Crone M.,Danish Institute for International Studies | Harrow M.,Danish Institute for International Studies
Terrorism and Political Violence | Year: 2011

The London bombings in 2005 led to the perception that the terrorist threat had changed from external to internal. This became conceptualized shortly after as "homegrown terrorism." This article deals with the meaning and scope of this phenomenon. We begin by tracing an ambiguity in the term "homegrown," which is both about belonging in the West and autonomy from terrorist groups abroad. A quantitative study of Islamist terrorism in the West since 1989 reveals an increase in both internal and autonomous terrorism since 2003 and that most plots are now internal-but not autonomous. Finally we suggest that an increase in autonomous terrorism is a transitory phenomenon. © Taylor & Francis Group, LLC.

Munive J.,Danish Institute for International Studies
Journal of Agrarian Change | Year: 2011

The main argument in this article is that in order to understand the mobilization of youth during the Liberian civil war, it is imperative to investigate how manpower has been mobilized historically. The issue of soldiering can be understood partly as a result of the political history of the Liberian state; in particular, its territorialization. This paper explores how labour has been mobilized historically and details what determined labour-force participation before the outbreak of the civil war. During the twentieth century, labour in Liberia was organized to service the functions of a resource-extraction economy, a prominent place being given to the main resource-based export industry, namely rubber, and the role of international companies. The administrative practices of the state in recruiting labour to these industries are central to mobilization. Efforts to demobilize and reintegrate combatants should take account of these historical legacies. © 2011 Blackwell Publishing Ltd.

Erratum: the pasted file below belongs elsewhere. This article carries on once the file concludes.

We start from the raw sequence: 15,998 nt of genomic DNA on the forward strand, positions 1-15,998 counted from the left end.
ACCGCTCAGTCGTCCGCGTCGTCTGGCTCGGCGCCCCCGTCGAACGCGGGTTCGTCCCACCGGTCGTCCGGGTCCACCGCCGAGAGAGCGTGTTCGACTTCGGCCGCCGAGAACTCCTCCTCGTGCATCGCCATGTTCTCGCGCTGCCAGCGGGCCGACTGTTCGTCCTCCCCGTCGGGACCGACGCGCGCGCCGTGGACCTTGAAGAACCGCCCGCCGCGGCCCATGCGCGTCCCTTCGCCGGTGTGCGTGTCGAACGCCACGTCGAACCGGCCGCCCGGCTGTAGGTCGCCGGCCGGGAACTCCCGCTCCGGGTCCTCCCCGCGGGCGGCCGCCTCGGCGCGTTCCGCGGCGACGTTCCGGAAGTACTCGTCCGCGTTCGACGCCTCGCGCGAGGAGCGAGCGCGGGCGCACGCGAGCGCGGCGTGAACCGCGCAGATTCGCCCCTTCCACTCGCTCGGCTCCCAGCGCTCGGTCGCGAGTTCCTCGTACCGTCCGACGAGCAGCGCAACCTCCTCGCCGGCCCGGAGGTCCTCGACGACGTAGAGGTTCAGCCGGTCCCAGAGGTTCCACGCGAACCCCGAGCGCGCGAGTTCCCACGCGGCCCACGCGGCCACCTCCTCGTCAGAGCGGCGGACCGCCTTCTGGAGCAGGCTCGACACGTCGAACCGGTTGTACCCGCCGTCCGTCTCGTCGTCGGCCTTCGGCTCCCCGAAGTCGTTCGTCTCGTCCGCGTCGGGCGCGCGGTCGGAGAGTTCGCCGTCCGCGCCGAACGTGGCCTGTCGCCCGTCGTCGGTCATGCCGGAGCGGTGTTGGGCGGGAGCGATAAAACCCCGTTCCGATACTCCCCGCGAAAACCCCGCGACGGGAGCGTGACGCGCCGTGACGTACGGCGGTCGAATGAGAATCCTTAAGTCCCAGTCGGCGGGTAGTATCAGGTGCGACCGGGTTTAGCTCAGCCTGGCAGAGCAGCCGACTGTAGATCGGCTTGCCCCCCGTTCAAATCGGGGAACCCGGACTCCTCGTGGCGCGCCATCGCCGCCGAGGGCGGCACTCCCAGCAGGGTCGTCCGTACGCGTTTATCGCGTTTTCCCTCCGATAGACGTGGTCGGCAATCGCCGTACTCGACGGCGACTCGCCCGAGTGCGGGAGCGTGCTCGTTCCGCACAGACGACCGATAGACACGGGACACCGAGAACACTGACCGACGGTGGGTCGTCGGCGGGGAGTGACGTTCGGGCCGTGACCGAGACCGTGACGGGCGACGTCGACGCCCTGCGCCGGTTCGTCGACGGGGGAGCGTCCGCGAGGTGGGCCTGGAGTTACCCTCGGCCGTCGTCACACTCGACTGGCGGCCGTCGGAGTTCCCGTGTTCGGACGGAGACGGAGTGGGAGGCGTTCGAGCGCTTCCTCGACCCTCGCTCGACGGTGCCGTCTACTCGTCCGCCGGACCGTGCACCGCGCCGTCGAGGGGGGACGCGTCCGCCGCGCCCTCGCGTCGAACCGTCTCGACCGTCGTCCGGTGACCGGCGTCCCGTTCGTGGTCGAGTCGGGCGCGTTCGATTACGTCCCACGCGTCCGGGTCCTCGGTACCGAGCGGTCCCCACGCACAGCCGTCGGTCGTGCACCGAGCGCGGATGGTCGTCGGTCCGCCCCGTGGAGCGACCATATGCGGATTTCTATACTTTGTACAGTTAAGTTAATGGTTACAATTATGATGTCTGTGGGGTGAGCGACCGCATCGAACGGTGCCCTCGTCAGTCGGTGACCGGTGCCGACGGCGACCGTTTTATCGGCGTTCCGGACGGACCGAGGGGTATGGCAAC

Jensen K.M.,Danish Institute for International Studies
Water Alternatives | Year: 2013

The water world is dominated by normative policies prescribing what 'good development' is all about. It is a universe of its own where policies live their own lives and feed in and out of each other. As new buzzwords continue to be invented or reinvented, policies continue to maintain their shiny images of how water resources or water supply should be managed. There are many water professionals acting as missionaries in the service of policies but probably fewer professionals acting up against blindfolded policy promotion. It is when water policies are being implemented in the real world that the trouble starts. In spite of their well-intended mission, water policies often suffer shipwreck on the socio-economic and political realities in developing countries. Through cases from India and the Mekong, the author demonstrates what happens when normative water polices are forced out of their comfort zone and into social and political realities. Although policies are made of stubborn material they need to be questioned through continuous analytical insight into developing country realities. But undertaking critical analysis and questioning the wisdom of water policies are easier said than done. It takes a lot of effort to swim against the policy current.